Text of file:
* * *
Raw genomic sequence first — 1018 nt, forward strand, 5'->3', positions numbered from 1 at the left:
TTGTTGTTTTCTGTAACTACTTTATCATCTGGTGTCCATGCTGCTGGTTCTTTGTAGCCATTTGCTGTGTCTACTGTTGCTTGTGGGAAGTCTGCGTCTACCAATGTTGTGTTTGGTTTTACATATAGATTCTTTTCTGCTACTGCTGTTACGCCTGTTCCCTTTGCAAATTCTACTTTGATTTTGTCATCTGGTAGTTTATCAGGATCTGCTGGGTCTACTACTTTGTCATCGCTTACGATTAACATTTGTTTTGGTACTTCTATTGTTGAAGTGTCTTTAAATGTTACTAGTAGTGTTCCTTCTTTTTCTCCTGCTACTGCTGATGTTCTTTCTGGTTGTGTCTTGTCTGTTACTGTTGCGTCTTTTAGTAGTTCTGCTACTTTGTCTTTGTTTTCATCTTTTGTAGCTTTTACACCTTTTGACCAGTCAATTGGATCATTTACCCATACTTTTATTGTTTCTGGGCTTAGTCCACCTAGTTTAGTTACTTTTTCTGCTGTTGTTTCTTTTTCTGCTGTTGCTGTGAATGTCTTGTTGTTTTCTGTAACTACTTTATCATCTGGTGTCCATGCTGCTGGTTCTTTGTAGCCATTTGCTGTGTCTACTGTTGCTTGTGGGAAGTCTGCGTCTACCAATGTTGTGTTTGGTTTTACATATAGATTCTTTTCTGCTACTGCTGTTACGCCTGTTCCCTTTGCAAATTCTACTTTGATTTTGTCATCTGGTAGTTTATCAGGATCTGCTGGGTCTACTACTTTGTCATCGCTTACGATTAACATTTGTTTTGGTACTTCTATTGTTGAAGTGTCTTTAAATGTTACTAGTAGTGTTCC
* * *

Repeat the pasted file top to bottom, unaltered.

Raw genomic sequence first — 1018 nt, forward strand, 5'->3', positions numbered from 1 at the left:
TTGTTGTTTTCTGTAACTACTTTATCATCTGGTGTCCATGCTGCTGGTTCTTTGTAGCCATTTGCTGTGTCTACTGTTGCTTGTGGGAAGTCTGCGTCTACCAATGTTGTGTTTGGTTTTACATATAGATTCTTTTCTGCTACTGCTGTTACGCCTGTTCCCTTTGCAAATTCTACTTTGATTTTGTCATCTGGTAGTTTATCAGGATCTGCTGGGTCTACTACTTTGTCATCGCTTACGATTAACATTTGTTTTGGTACTTCTATTGTTGAAGTGTCTTTAAATGTTACTAGTAGTGTTCCTTCTTTTTCTCCTGCTACTGCTGATGTTCTTTCTGGTTGTGTCTTGTCTGTTACTGTTGCGTCTTTTAGTAGTTCTGCTACTTTGTCTTTGTTTTCATCTTTTGTAGCTTTTACACCTTTTGACCAGTCAATTGGATCATTTACCCATACTTTTATTGTTTCTGGGCTTAGTCCACCTAGTTTAGTTACTTTTTCTGCTGTTGTTTCTTTTTCTGCTGTTGCTGTGAATGTCTTGTTGTTTTCTGTAACTACTTTATCATCTGGTGTCCATGCTGCTGGTTCTTTGTAGCCATTTGCTGTGTCTACTGTTGCTTGTGGGAAGTCTGCGTCTACCAATGTTGTGTTTGGTTTTACATATAGATTCTTTTCTGCTACTGCTGTTACGCCTGTTCCCTTTGCAAATTCTACTTTGATTTTGTCATCTGGTAGTTTATCAGGATCTGCTGGGTCTACTACTTTGTCATCGCTTACGATTAACATTTGTTTTGGTACTTCTATTGTTGAAGTGTCTTTAAATGTTACTAGTAGTGTTCC